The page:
Talk of the memorial began in 1992 as a collaboration of the Boston Women’s Commission, the Commonwealth Avenue Mall Committee and the Massachusetts Historical Society, among others. It was to be Bergmann’s first major commission, she recalled. Not a small challenge, given that she was based in New Jersey at the time and knew little to nothing about her subjects.
Her sister Laura Gang, a Roslindale resident with a union organizer background, came through for her those first few years, Bergmann said.
“I may have chased down some foundations for funding, but my main role was as her sister, cheering her on, being the local eyes and ears for the process,” said Gang, a 56-year-old executive director for the Sheehan Family Foundation. “I could attend things she couldn’t, like planning meetings.”
Soon enough Bergmann was able to “articulate wonderfully” who Abigail, Phillis and Lucy were, Gang said. As she dove into the project, Bergmann found a deeply personal level of kinship with her subjects.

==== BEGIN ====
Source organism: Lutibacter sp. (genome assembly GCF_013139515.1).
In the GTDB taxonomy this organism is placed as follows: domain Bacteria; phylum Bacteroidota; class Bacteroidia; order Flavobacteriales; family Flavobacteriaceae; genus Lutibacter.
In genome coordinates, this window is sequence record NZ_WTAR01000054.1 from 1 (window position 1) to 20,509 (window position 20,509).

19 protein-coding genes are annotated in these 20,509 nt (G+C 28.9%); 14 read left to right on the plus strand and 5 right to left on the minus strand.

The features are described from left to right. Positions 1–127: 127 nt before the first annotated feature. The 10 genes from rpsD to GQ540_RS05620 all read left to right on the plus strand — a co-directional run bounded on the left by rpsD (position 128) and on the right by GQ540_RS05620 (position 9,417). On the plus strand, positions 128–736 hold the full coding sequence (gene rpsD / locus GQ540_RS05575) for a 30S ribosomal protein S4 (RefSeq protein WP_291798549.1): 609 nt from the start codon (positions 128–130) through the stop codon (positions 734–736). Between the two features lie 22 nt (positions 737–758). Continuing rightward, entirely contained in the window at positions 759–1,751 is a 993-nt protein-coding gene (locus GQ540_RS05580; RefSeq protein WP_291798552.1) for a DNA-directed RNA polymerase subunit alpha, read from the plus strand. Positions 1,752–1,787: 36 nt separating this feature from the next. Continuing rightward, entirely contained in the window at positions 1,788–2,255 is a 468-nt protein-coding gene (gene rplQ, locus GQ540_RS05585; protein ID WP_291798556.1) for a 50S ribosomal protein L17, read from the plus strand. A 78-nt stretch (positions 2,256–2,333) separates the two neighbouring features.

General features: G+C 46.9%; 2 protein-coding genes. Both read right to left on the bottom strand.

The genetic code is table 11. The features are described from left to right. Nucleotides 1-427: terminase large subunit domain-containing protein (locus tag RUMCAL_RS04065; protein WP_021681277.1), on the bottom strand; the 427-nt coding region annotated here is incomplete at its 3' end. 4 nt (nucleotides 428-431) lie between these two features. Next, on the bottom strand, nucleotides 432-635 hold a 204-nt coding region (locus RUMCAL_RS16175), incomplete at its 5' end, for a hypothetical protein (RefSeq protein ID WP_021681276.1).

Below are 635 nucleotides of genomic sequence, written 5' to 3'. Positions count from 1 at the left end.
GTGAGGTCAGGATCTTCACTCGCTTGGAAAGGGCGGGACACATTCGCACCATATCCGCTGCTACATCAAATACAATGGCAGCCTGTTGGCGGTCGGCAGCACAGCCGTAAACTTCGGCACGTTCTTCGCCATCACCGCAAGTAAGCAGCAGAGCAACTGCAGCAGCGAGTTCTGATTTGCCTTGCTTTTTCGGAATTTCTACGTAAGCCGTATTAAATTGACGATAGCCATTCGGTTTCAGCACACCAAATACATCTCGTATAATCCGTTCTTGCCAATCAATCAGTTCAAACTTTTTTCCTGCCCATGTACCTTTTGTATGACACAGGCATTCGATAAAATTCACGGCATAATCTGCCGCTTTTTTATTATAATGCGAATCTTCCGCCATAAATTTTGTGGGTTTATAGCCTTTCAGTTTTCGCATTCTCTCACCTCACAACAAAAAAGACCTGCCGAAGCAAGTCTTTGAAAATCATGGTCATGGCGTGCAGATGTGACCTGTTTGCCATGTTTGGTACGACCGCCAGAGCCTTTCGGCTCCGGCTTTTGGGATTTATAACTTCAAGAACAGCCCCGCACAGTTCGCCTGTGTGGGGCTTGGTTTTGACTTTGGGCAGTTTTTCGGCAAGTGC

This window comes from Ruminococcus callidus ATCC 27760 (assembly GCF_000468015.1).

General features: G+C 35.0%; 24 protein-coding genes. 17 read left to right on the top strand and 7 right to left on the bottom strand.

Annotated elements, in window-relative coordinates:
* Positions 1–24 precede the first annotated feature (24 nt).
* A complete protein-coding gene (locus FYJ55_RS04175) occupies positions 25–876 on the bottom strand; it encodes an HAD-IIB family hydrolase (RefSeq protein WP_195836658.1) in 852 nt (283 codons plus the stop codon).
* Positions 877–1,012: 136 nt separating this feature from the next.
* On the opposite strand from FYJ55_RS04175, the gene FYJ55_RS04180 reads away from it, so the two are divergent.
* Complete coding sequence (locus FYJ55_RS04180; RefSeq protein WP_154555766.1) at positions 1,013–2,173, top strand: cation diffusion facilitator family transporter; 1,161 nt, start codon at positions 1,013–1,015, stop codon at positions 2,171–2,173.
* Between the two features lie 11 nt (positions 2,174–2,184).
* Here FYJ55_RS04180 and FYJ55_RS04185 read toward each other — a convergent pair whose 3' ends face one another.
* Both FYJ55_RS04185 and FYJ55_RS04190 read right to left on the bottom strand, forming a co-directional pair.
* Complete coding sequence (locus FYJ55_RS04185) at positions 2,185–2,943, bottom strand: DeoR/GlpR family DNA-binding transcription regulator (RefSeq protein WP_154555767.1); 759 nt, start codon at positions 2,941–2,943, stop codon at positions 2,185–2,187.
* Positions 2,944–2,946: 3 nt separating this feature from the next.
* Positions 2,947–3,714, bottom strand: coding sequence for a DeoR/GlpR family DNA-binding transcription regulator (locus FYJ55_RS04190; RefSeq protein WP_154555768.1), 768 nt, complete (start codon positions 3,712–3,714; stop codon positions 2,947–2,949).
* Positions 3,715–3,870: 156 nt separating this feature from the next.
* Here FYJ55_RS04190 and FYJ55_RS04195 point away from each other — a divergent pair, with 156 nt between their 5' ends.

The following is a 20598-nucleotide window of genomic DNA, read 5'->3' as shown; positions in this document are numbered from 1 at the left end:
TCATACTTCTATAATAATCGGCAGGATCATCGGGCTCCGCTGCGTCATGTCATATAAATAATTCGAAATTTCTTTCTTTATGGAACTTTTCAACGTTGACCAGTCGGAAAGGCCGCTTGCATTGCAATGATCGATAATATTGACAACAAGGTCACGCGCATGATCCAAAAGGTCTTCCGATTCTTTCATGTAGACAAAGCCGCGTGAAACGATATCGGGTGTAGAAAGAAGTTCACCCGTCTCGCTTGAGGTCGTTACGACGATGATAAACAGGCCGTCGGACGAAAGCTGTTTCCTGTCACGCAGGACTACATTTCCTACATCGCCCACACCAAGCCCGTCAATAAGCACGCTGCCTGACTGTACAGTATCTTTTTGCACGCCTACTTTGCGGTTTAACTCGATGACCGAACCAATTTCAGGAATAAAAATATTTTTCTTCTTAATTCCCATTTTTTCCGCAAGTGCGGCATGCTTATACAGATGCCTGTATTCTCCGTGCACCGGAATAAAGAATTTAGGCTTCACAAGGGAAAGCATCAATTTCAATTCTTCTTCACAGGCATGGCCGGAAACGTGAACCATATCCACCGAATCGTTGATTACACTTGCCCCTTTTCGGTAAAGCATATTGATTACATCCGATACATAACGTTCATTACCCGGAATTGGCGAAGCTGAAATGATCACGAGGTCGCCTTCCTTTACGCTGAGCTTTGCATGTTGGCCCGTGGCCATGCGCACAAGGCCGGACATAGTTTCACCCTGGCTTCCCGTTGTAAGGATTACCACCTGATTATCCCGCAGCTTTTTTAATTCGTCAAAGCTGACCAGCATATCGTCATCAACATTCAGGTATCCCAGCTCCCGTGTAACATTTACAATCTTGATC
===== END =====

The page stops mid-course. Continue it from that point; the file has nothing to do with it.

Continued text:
“Because it took so long, and sculpture for me is relatively slow, I kept researching, I kept reading about them. It was a source of great encouragement to have their lives as example,” 58-year-old Bergmann said. “When my son was 3, he wasn’t developing normally and was diagnosed with autism. That was during the project and I drew strength from how these women dealt with real troubles, absent husbands, dying children. That was very helpful for me personally.”
Her son Daniel, now 17, is taking college courses online, “very bright but still very autistic,” she said.